How do i store fresh produce?

Out of all food types, fresh produce is the fastest to spoil, but the best to store as well. There are just a few things to consider, as vacuum storage of fresh, unprepared fruits and vegetables may lead to undesirable results. Vacuum sealing food in specially designed plastic bags or containers before storing them in the fridge or the pantry can increase their shelf life dramatically. But, in reality, a badly prepared vacuum package is no better than a normal package. In fact, you could be inviting more problems than solving a few if you are not careful.

Storing produce under vacuum, but not in the fridge or freezer, is only a good idea when you are sure that they are perfectly washed and clean and dry. It’s alright to keep them in the fridge or on a shelve if you plan to consume them within a couple of days.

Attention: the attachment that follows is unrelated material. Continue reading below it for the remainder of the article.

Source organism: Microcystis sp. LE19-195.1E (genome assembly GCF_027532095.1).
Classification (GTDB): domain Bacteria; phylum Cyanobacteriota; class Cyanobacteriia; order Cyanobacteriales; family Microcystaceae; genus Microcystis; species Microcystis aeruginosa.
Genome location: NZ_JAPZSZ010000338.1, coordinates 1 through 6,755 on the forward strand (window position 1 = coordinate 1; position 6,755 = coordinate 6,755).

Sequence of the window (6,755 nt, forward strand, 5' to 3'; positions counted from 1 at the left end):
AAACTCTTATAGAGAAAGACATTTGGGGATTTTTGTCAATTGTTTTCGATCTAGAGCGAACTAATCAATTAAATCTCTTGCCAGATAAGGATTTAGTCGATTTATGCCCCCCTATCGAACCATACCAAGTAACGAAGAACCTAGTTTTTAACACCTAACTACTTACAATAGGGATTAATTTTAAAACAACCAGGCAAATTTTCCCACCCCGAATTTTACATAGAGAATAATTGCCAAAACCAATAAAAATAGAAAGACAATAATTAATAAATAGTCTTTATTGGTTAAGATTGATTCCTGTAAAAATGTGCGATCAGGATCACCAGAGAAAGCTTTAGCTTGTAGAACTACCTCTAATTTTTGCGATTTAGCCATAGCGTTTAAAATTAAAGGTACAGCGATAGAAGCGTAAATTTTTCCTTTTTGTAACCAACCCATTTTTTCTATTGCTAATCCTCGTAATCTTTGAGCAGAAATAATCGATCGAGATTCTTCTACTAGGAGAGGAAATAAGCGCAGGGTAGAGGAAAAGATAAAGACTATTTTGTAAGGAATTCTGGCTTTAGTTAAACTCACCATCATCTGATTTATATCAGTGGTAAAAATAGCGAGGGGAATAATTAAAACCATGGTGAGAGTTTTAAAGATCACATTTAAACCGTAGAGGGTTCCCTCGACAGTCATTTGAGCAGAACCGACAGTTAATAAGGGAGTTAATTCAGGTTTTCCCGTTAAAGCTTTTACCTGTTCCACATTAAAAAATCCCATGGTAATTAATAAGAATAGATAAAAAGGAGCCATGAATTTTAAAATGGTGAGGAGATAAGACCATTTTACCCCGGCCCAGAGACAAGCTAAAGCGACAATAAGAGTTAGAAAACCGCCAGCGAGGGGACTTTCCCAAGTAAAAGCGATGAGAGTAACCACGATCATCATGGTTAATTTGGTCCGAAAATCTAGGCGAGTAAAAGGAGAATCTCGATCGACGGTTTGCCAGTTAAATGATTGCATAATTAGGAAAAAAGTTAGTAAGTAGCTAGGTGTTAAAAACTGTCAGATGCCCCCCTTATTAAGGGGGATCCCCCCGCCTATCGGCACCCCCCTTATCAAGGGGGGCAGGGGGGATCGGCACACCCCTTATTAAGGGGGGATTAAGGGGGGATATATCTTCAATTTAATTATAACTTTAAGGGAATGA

A serious concern is the presence and slow growth of anaerobic bacteria in these foods when they are vacuum sealed and stored without prior preparations. These bacteria can be found in the soil and therefore be transferred on to fruits and vegetables. When these same veggies are vacuum sealed, it only allows more room for these bacteria to grow and flourish.

Unlike other produce, fresh cruciferous vegetables emit gasses when they’re stored, which means if they’re kept in an airtight package, they will cause the plastic bags to expand. This introduction of unwanted gasses will cause your food to go bad quickly, so experts recommend boiling vegetables – or blanching – for a set amount of time before transferring them to a vacuum sealer bag. This process impedes the enzymes in the vegetables, which prevents food from discoloring or producing unwanted gasses.

What Counts as Cruciferous?

This type of vegetable is generally marked by florets or bulbs. The most common cruciferous vegetables include the following:

• Broccoli
• Brussels sprouts
• Cabbage
• Cauliflower
• Kale
• Radishes
• Turnips